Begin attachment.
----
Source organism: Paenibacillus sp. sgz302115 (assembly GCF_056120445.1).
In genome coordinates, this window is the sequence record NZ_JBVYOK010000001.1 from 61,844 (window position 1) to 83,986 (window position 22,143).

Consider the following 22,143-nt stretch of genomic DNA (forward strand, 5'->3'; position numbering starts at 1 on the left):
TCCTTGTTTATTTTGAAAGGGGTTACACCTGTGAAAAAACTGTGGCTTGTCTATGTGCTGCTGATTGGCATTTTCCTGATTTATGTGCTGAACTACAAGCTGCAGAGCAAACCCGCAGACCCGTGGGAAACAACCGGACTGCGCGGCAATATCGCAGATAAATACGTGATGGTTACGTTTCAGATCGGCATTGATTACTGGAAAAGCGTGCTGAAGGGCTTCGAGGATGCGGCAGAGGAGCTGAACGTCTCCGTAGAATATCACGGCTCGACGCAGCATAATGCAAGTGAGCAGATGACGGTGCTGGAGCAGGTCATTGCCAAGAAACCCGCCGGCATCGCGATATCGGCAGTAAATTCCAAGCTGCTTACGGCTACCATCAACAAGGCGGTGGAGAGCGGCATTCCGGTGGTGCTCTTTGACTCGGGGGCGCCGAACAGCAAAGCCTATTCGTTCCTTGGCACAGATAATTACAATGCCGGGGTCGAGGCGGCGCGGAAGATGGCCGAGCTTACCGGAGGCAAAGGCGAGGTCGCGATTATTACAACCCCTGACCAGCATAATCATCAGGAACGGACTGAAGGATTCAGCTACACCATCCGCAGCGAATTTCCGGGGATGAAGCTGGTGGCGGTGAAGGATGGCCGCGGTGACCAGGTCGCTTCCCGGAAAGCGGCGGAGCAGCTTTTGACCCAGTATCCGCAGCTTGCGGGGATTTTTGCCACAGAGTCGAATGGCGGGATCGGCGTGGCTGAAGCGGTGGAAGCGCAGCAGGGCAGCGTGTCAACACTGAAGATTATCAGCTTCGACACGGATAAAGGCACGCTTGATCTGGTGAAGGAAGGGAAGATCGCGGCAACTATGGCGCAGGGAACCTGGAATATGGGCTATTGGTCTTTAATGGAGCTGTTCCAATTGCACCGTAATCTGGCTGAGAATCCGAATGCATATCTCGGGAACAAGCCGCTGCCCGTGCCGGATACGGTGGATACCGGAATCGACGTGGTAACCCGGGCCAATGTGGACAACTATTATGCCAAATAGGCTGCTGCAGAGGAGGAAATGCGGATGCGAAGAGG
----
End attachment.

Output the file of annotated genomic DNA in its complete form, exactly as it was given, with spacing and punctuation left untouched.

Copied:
Source organism: Paenibacillus sp. sgz302115 (assembly GCF_056120445.1).
In genome coordinates, this window is the sequence record NZ_JBVYOK010000001.1 from 61,844 (window position 1) to 83,986 (window position 22,143).

Consider the following 22,143-nt stretch of genomic DNA (forward strand, 5'->3'; position numbering starts at 1 on the left):
TCCTTGTTTATTTTGAAAGGGGTTACACCTGTGAAAAAACTGTGGCTTGTCTATGTGCTGCTGATTGGCATTTTCCTGATTTATGTGCTGAACTACAAGCTGCAGAGCAAACCCGCAGACCCGTGGGAAACAACCGGACTGCGCGGCAATATCGCAGATAAATACGTGATGGTTACGTTTCAGATCGGCATTGATTACTGGAAAAGCGTGCTGAAGGGCTTCGAGGATGCGGCAGAGGAGCTGAACGTCTCCGTAGAATATCACGGCTCGACGCAGCATAATGCAAGTGAGCAGATGACGGTGCTGGAGCAGGTCATTGCCAAGAAACCCGCCGGCATCGCGATATCGGCAGTAAATTCCAAGCTGCTTACGGCTACCATCAACAAGGCGGTGGAGAGCGGCATTCCGGTGGTGCTCTTTGACTCGGGGGCGCCGAACAGCAAAGCCTATTCGTTCCTTGGCACAGATAATTACAATGCCGGGGTCGAGGCGGCGCGGAAGATGGCCGAGCTTACCGGAGGCAAAGGCGAGGTCGCGATTATTACAACCCCTGACCAGCATAATCATCAGGAACGGACTGAAGGATTCAGCTACACCATCCGCAGCGAATTTCCGGGGATGAAGCTGGTGGCGGTGAAGGATGGCCGCGGTGACCAGGTCGCTTCCCGGAAAGCGGCGGAGCAGCTTTTGACCCAGTATCCGCAGCTTGCGGGGATTTTTGCCACAGAGTCGAATGGCGGGATCGGCGTGGCTGAAGCGGTGGAAGCGCAGCAGGGCAGCGTGTCAACACTGAAGATTATCAGCTTCGACACGGATAAAGGCACGCTTGATCTGGTGAAGGAAGGGAAGATCGCGGCAACTATGGCGCAGGGAACCTGGAATATGGGCTATTGGTCTTTAATGGAGCTGTTCCAATTGCACCGTAATCTGGCTGAGAATCCGAATGCATATCTCGGGAACAAGCCGCTGCCCGTGCCGGATACGGTGGATACCGGAATCGACGTGGTAACCCGGGCCAATGTGGACAACTATTATGCCAAATAGGCTGCTGCAGAGGAGGAAATGCGGATGCGAAGAGG